70 Years After Dogfight Over Korea, MOAA Member Honored With Navy Cross

70 Years After Dogfight Over Korea, MOAA Member Honored With Navy Cross
Capt. Royce Williams, USN (Ret), left, was joined by Secretary of the Navy Carlos Del Toro, right, and other dignitaries for his Navy Cross award ceremony Jan. 20 in San Diego. (Photos by Mass Communication Specialist 2nd Class T. Logan Keown/Navy)

More than 70 years after his daring aerial exploits against seven Soviet MiGs during the Korean War, Capt. Royce Williams, USN (Ret), was awarded the Navy Cross in front of family and friends on Jan. 20 in San Diego.


Secretary of the Navy Carlos Del Toro presented the Navy’s second-highest honor to the 97-year-old MOAA member at a ceremony at the San Diego Air & Space Museum in Balboa Park.


“First, I was surprised [to receive the award],” Williams told MOAA on Jan. 23. “Once I got over that, I felt very lucky. I know the meaning of the Navy Cross, and I am honored to be a participant. It makes me feel jolly good.”


The ceremony included speeches from a number of dignitaries, a video of Williams describing his harrowing experience, and a pre-recorded thank you message from Top Gun actor Tom Cruise.



A Secret Showdown

On Nov. 18, 1952, Williams shot down at least four of the seven Soviet MiGs he encountered after his team of F9F-5 Panthers had conducted a raid of the Hoeryong industrial complex near the Korea-Soviet Union border. Because of the secret nature of the mission, Williams’ efforts were classified and went largely unrecognized until Russian author Igor Seidov chronicled the dogfight in his 2014 book Red Devils Over the Yalu.


According to Seidov’s book, only one of the seven MiGs who surprised then-Lt. Williams and his wingman, then-Lt. j.g. Dave Rowlands, made it back to Russia.


Rowlands pursued one of the MiGs out of formation, leaving Williams to deal with the other six. As the MiGs buzzed by him, Williams was able to shoot down the trail plane before entering a high stakes cat-and-mouse game in blizzard-like conditions. The end result of a 35-minute dogfight: four downed MiGs, one damaged MiG, and Williams’ badly beat-up Panther.


After his aerial heroics, Williams made a perfect landing on the USS Oriskany (CVA-34) despite having to navigate his bullet-riddled plane through snow squalls and even some friendly fire.



From left, Secretary of the Navy Carlos Del Toro, Navy Cross recipient Capt. Royce Williams, and Adm. Sam Paparo, commander of U.S. Pacific Fleet, pose as part of Williams' award ceremony Jan. 20 in San Diego.


He received a Silver Star and credit for one downed plane and one damaged plane, but he did not speak of that day until Korean War documents were declassified five decades later.


“Your actions that day kept you free, it kept your shipmates free … indeed it kept all of us free,” Del Toro told the San Diego crowd. “I pray your example continues to shine brightly, as an inspiration to all our currently serving men and women in uniform as well as the thousands of those we need to join our ranks today so that we never forget that freedom must always be defended.”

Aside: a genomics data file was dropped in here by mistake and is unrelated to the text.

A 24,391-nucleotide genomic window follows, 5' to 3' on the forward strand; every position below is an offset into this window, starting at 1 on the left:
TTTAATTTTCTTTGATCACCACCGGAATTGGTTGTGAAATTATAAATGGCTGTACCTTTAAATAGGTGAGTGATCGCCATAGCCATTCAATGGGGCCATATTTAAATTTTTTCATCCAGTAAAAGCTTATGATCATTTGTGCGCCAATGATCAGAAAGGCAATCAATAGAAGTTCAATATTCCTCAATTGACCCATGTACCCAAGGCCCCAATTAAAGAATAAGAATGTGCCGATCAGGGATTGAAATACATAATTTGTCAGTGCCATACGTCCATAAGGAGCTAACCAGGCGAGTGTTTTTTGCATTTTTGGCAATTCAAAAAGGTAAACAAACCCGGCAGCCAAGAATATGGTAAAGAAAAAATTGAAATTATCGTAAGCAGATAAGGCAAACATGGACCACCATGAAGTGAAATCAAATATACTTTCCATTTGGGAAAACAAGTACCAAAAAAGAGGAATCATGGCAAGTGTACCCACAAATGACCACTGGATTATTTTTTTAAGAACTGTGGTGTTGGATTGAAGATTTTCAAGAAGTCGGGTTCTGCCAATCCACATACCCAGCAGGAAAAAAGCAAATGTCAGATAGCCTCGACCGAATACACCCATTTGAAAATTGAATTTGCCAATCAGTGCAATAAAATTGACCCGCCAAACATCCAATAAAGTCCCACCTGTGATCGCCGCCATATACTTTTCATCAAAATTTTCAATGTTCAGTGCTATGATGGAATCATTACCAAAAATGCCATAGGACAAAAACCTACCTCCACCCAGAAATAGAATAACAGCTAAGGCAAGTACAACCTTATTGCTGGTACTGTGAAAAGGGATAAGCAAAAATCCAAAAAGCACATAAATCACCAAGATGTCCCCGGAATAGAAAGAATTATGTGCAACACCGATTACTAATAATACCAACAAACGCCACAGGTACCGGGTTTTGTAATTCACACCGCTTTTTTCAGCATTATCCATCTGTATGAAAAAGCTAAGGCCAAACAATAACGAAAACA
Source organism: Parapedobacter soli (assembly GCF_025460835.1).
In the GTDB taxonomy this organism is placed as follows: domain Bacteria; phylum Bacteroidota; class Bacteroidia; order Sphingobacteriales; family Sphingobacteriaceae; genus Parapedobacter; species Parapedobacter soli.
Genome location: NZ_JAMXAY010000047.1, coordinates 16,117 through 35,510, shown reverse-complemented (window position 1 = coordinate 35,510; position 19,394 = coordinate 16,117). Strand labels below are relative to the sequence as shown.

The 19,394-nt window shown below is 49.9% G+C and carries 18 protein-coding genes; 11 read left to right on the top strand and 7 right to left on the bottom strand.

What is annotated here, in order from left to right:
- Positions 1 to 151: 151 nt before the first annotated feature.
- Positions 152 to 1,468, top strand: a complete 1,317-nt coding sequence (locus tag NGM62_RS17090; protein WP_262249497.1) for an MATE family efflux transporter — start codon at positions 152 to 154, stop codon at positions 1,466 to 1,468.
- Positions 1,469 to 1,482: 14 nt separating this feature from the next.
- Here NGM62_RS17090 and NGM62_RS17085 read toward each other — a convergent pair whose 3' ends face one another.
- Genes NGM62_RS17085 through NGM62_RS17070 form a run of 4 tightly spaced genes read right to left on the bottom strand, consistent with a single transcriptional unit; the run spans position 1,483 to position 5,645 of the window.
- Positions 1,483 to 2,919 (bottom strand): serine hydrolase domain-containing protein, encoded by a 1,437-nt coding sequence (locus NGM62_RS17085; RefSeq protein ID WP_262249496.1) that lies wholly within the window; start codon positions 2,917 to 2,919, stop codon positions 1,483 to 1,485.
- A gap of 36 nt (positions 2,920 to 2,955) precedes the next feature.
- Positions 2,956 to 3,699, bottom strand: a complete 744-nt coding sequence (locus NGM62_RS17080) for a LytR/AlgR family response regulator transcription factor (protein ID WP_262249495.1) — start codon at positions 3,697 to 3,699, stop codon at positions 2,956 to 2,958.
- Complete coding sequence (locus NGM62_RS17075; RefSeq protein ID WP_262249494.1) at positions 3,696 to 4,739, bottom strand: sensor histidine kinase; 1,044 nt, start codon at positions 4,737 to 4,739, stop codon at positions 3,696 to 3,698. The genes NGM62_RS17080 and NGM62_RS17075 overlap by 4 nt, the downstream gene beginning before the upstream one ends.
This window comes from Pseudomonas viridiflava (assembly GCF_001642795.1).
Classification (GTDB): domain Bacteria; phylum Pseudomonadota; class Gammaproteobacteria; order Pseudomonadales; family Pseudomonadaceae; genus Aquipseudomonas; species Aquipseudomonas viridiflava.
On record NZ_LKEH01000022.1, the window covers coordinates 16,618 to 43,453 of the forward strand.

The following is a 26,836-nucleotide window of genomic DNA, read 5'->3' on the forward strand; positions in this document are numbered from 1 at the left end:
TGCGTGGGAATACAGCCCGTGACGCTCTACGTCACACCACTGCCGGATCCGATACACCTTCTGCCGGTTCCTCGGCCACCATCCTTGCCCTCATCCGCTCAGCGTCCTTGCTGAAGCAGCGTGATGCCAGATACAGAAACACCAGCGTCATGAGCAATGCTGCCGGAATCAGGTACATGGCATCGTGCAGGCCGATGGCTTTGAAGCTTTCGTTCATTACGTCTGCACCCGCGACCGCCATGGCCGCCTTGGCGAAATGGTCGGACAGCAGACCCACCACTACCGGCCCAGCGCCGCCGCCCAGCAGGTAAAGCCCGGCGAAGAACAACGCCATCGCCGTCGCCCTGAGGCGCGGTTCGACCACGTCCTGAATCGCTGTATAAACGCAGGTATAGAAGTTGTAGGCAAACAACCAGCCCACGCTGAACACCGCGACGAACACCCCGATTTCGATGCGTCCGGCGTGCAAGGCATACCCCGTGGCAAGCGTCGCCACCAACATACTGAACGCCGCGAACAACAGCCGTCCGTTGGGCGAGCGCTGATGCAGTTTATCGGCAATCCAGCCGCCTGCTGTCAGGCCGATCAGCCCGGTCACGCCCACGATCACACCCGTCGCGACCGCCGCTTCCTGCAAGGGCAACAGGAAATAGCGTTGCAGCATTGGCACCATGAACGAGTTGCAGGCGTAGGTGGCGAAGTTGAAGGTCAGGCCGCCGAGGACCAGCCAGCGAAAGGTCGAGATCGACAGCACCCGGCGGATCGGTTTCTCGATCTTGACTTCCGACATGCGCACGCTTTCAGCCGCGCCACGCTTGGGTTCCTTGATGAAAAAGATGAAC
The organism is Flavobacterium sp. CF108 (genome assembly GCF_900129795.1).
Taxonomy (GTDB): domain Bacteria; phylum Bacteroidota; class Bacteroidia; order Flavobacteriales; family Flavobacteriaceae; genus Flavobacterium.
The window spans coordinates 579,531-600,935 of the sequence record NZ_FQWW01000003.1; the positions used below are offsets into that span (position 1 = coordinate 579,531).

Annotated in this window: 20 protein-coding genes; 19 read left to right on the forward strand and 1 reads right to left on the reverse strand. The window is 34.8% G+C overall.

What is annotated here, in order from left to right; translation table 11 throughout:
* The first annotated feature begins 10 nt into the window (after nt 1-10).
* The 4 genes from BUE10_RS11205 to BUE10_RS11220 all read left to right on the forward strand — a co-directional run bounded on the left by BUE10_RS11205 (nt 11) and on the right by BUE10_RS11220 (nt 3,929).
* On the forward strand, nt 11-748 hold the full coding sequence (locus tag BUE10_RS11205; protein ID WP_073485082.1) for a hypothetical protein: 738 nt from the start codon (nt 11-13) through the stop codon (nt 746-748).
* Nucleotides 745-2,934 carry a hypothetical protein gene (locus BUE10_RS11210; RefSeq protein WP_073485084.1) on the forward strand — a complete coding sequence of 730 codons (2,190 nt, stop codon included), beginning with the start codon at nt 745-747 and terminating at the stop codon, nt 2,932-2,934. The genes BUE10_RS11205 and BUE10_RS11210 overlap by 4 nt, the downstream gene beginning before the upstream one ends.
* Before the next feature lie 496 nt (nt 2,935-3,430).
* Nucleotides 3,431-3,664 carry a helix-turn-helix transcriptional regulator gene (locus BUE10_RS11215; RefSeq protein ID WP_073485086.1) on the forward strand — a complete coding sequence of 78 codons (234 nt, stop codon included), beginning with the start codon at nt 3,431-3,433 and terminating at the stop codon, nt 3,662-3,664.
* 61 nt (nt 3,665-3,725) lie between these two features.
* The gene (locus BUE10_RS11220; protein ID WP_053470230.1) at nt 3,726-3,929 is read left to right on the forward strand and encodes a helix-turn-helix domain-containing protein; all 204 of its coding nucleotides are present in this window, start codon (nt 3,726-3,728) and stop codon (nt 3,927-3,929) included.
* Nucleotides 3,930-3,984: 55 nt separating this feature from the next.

A Hidden Story

Williams’ son Bruce, who was just 4 years old at the time of dad’s mission, considers his father a hero no matter how many planes he shot down. He had an inkling of his father’s exploits at a young age thanks to a little snooping in the garage when he was in middle school.


In 1962, Bruce discovered a now-defunct men’s lifestyle magazine in his family’s garage called True that talked about a daring aerial exploit during the Korean War.


“I think it was a racy magazine at the time, not meant for my eyes,” Bruce said. “But it had a story about the dogfight. I don’t recall the details, but I remember being surprised to read about that. I knew that he had been in one, but here was something in a national magazine at the time. But in terms of him against the seven MiGs, I didn’t learn about that until much later. … Hearing about and reading about the minute-by-minute action is like a super video game.”



Capt. Royce Williams, center, offers a salute during his Navy Cross award ceremony Jan. 20 in San Diego.


A Higher Honor?

One advocate for Williams’ recognition is hopeful the Navy Cross award will serve as the impetus for the aviation legend to receive the Medal of Honor.


Steve Lewandowski, a former Navy lieutenant and American Legion Post 416 commander, worked to secure that award via legislation – an amendment to the House version of the FY 2023 National Defense Authorization Act would have awarded Williams a Medal of Honor, but it was not included in the final version of the bill.


“I'm confident that we will be able to leverage that official recognition to the Medal of Honor, which he richly deserves,” Lewandowski said. “As was stated at the awards ceremony, ‘He flew what was perhaps the single greatest combat mission ever.’”


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About the Author

Kipp Hanley
Kipp Hanley

Hanley is a former staff writer at MOAA.